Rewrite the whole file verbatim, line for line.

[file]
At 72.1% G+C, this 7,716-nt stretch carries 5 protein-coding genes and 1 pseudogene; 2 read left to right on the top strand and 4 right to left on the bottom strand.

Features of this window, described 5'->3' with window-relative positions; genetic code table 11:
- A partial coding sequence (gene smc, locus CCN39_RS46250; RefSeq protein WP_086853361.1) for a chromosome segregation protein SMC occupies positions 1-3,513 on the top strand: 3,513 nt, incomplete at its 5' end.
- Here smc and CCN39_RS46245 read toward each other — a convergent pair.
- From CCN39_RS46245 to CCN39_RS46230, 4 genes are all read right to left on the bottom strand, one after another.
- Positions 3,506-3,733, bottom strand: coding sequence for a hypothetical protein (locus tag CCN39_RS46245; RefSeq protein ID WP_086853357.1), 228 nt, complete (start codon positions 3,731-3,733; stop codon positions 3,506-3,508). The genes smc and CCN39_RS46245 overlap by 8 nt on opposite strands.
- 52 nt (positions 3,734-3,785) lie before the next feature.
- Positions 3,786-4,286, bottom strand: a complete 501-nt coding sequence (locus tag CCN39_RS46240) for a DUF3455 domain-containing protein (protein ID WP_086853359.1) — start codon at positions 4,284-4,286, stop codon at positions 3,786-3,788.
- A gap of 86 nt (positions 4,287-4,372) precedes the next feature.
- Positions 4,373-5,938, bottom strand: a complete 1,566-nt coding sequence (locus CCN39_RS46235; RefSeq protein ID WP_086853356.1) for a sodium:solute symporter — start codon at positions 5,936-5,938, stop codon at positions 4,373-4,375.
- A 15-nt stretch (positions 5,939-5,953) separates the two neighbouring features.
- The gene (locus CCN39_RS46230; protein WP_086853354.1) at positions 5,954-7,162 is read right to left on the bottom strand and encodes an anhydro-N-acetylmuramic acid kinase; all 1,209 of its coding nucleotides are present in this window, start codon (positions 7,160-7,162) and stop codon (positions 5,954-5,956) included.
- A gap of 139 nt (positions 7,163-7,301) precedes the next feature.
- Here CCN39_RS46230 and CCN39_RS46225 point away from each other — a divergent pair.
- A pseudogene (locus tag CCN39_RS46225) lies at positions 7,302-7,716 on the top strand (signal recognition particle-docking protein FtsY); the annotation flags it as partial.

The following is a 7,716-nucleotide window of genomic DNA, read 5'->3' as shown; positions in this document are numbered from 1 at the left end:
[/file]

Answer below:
At 72.1% G+C, this 7,716-nt stretch carries 5 protein-coding genes and 1 pseudogene; 2 read left to right on the top strand and 4 right to left on the bottom strand.

Features of this window, described 5'->3' with window-relative positions; genetic code table 11:
- A partial coding sequence (gene smc, locus CCN39_RS46250; RefSeq protein WP_086853361.1) for a chromosome segregation protein SMC occupies positions 1-3,513 on the top strand: 3,513 nt, incomplete at its 5' end.
- Here smc and CCN39_RS46245 read toward each other — a convergent pair.
- From CCN39_RS46245 to CCN39_RS46230, 4 genes are all read right to left on the bottom strand, one after another.
- Positions 3,506-3,733, bottom strand: coding sequence for a hypothetical protein (locus tag CCN39_RS46245; RefSeq protein ID WP_086853357.1), 228 nt, complete (start codon positions 3,731-3,733; stop codon positions 3,506-3,508). The genes smc and CCN39_RS46245 overlap by 8 nt on opposite strands.
- 52 nt (positions 3,734-3,785) lie before the next feature.
- Positions 3,786-4,286, bottom strand: a complete 501-nt coding sequence (locus tag CCN39_RS46240) for a DUF3455 domain-containing protein (protein ID WP_086853359.1) — start codon at positions 4,284-4,286, stop codon at positions 3,786-3,788.
- A gap of 86 nt (positions 4,287-4,372) precedes the next feature.
- Positions 4,373-5,938, bottom strand: a complete 1,566-nt coding sequence (locus CCN39_RS46235; RefSeq protein ID WP_086853356.1) for a sodium:solute symporter — start codon at positions 5,936-5,938, stop codon at positions 4,373-4,375.
- A 15-nt stretch (positions 5,939-5,953) separates the two neighbouring features.
- The gene (locus CCN39_RS46230; protein WP_086853354.1) at positions 5,954-7,162 is read right to left on the bottom strand and encodes an anhydro-N-acetylmuramic acid kinase; all 1,209 of its coding nucleotides are present in this window, start codon (positions 7,160-7,162) and stop codon (positions 5,954-5,956) included.
- A gap of 139 nt (positions 7,163-7,301) precedes the next feature.
- Here CCN39_RS46230 and CCN39_RS46225 point away from each other — a divergent pair.
- A pseudogene (locus tag CCN39_RS46225) lies at positions 7,302-7,716 on the top strand (signal recognition particle-docking protein FtsY); the annotation flags it as partial.

The following is a 7,716-nucleotide window of genomic DNA, read 5'->3' as shown; positions in this document are numbered from 1 at the left end: